[-empyre-] Re: [backup.lounge|lab.02]welcome to february's discussion on open source-open art

>1. What does the term "source(s)" mean to an artistic environment?

>2. Which elements of the artistic process can become exchangeable sources
>and how can they be determined -> Basically meaning "what is it I would like
>to contribute and what do I want to receive/learn from the others" (i.e.
>technical knowledge, conceptual approach, material, files,...)?

The source is the artist. I will jump right in with a thought from having discussed these ideas while participating in the project. I remember deciding that in a non-consumer/product based artistic culture - perhaps simpliefied broadly as time-based work (that I and all of the artists participating find ourselves a part of), the product, the item to be consumed is the artist themselves. In relation to this we can say that artists themselves are the source, in every way. Every aspect of themselves is the source, from personality to skills to ideas to conceptual frameworks. The question is what do they want to share? What programs do they want to work on today? And what other programs are accessible to combine code with? In a collaborative situation such as Lounge.Lab, who is around to build relations with and in which way? 

In terms of my experience of Lounge.Lab, I built a variety of different relationships with different people as time went on. Some were more blatently conceptual and artistic, and some were more sociable. But in the context of collaboration and art, even the sociable relationships influenced the work that was produced. It seems to me that different different sources contributed to the development of various differnt programs I am developing, which all contributed to my systems production of work...

>3. Open source code development is bound to a certain programming language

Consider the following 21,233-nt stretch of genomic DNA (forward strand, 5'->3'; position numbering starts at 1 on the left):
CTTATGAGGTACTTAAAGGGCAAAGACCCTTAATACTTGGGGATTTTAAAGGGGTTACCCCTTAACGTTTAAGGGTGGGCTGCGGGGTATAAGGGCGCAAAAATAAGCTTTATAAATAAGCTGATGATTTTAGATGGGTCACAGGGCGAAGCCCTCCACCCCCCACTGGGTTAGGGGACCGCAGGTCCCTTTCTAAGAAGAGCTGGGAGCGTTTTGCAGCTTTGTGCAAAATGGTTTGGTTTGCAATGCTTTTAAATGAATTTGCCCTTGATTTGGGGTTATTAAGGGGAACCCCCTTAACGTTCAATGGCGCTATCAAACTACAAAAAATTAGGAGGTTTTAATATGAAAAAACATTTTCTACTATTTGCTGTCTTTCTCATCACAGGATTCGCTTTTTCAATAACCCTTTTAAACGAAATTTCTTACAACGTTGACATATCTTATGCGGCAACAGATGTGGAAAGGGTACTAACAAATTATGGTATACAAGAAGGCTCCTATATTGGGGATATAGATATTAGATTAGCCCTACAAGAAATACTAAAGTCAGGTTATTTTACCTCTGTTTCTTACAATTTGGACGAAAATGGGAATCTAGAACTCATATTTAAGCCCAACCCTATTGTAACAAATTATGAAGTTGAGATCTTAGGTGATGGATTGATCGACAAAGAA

>and the knowledge of this language. The language will generalise the
>discussion/development and makes it possible to understand it.
>What kind of catalysts/interpreters may be used to create such a generalised
>environment for a collaborative art project in order we have to speak the
>same language? 
>This refers also to the meaning and relations of the virtual and the tactile
>dimension. For .lounge|lab we tried to use the physical space of the
>exhibition as a catalyst everybody could understand and deal with; it might
>be worth to find out what the virtual space may offer here?

The main experiment with Lounge.Lab was the first few days, I felt. During this time there was a concerted effort by all, particularly driven by a few individuals, to really all contribute to a communally developed collaborative/conceptual space, so that work could develop in full relationship. After several days of too much discussion, this effort broke down and people kind of went and did their own thing, with smaller collaborations building up naturally. It was clear that people worked in such different ways that a universal framework could not be established - at least not in such a short time. Perhaps this is not an answer to your question, but another question: is it possible to create an environment where this universality does occur - where all parties can operate in harmony and some truely unique work is produced? Is this collaborative romanticism or is there a structure of engagement that can facilitate equal contributions from all working methodologies, without judgement or reaction, so that practitioners from different backgrounds can indeed COLLABORATE? Or do we just get on with it and allow what is going to build naturally, in a creatively energetic setting? 

Jon Fawcett
Invigoration and Disturbance
www.jonfawcett.com (operative in the coming weeks)

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